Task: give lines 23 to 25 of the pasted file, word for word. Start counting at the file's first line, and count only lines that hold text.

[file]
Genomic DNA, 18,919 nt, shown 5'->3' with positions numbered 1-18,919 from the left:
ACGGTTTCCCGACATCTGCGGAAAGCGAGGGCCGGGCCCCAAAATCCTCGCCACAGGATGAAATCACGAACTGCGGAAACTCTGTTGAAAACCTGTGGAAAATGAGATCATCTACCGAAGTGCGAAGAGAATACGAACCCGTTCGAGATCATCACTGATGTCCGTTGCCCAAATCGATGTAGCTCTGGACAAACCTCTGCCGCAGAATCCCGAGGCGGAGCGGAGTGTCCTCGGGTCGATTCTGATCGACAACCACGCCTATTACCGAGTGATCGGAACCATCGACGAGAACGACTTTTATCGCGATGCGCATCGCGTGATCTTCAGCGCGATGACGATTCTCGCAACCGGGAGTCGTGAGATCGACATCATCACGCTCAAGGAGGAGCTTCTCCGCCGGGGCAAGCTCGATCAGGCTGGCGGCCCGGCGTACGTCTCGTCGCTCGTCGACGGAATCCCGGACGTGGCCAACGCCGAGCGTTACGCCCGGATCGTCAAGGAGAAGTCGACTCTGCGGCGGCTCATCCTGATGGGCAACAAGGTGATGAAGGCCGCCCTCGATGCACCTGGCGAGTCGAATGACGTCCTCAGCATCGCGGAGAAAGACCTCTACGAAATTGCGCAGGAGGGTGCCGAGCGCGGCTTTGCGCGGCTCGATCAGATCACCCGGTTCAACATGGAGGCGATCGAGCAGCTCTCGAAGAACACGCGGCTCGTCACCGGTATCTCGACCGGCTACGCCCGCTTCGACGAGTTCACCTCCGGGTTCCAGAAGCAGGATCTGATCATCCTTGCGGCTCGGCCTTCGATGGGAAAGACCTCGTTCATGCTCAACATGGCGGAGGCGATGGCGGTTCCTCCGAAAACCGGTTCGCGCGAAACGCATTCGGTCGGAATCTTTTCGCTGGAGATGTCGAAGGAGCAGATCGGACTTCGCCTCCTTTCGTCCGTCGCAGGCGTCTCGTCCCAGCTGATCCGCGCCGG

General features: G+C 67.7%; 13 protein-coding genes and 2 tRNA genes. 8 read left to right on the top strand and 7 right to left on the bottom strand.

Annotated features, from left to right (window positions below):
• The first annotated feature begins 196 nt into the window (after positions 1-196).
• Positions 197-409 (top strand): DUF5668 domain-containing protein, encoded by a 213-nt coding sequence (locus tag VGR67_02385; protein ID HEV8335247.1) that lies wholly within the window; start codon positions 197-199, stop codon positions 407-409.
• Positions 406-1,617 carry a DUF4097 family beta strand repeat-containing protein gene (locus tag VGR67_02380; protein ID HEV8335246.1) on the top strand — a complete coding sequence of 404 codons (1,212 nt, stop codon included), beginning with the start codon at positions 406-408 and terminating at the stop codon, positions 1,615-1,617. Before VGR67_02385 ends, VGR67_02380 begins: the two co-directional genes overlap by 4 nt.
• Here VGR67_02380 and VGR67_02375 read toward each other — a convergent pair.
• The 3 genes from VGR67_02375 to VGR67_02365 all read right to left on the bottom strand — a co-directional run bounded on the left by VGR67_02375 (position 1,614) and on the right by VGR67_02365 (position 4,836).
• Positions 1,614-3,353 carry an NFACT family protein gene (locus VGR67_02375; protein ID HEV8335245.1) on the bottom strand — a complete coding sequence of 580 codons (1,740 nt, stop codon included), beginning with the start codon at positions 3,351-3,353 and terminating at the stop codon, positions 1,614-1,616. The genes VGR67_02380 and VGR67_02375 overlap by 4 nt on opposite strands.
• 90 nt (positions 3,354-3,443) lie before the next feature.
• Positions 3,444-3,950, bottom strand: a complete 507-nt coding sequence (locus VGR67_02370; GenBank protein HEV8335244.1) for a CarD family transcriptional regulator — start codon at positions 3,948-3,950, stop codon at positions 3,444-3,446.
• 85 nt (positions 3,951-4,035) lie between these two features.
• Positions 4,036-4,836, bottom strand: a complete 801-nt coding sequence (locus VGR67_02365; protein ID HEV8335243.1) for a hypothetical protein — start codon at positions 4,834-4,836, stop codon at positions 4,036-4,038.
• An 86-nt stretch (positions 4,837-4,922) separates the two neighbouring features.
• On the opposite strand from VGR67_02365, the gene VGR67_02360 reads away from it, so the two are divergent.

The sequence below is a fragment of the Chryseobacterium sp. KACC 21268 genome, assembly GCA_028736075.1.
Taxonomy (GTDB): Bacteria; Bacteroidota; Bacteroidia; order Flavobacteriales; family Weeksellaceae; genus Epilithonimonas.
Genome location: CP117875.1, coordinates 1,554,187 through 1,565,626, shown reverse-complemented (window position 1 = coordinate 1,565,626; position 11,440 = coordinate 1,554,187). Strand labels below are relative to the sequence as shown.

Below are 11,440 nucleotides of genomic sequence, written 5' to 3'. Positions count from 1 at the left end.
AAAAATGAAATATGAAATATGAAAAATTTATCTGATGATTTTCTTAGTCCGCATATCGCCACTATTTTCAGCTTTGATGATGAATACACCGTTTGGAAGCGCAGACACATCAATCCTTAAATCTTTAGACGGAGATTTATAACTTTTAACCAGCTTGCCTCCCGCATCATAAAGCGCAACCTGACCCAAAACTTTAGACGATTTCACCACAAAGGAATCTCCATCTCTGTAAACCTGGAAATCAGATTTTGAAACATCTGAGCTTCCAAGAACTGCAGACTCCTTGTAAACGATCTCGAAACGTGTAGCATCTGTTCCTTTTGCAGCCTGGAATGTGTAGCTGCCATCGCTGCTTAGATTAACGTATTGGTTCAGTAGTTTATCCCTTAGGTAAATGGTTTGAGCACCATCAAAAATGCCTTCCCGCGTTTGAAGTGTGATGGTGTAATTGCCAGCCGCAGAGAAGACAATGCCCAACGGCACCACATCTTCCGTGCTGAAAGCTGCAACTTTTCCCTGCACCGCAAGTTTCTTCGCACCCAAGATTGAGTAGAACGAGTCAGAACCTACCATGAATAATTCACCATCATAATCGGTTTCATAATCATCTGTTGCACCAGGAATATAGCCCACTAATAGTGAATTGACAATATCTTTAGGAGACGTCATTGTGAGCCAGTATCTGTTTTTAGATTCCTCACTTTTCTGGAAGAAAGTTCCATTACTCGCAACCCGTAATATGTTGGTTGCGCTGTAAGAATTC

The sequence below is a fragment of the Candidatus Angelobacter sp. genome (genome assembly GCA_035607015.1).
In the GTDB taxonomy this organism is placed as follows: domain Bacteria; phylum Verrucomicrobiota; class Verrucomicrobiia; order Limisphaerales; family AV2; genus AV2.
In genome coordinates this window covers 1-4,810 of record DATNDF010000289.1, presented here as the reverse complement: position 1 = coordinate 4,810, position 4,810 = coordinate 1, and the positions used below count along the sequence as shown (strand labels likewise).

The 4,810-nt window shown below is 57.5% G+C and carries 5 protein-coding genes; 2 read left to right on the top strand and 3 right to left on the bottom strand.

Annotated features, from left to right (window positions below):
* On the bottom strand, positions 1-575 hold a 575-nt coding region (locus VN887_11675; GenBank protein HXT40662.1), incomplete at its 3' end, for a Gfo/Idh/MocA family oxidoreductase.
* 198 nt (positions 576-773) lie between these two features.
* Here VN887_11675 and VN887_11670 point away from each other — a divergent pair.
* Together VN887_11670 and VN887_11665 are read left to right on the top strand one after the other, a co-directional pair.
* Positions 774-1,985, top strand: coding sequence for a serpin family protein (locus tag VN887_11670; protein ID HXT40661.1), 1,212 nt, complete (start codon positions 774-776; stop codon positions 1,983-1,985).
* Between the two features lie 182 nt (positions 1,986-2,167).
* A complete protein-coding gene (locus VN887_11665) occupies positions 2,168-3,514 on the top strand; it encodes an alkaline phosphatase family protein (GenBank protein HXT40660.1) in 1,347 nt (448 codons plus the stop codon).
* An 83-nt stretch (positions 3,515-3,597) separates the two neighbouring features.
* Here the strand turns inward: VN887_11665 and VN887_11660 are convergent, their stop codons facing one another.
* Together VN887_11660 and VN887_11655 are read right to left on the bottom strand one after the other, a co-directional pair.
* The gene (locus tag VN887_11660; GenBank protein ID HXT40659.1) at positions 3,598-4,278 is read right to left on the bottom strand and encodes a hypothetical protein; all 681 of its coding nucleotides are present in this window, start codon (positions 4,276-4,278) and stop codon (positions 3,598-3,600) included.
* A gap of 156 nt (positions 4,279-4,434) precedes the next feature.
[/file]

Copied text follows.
In the GTDB taxonomy this organism is placed as follows: domain Bacteria; phylum Verrucomicrobiota; class Verrucomicrobiia; order Limisphaerales; family AV2; genus AV2.
In genome coordinates this window covers 1-4,810 of record DATNDF010000289.1, presented here as the reverse complement: position 1 = coordinate 4,810, position 4,810 = coordinate 1, and the positions used below count along the sequence as shown (strand labels likewise).

The 4,810-nt window shown below is 57.5% G+C and carries 5 protein-coding genes; 2 read left to right on the top strand and 3 right to left on the bottom strand.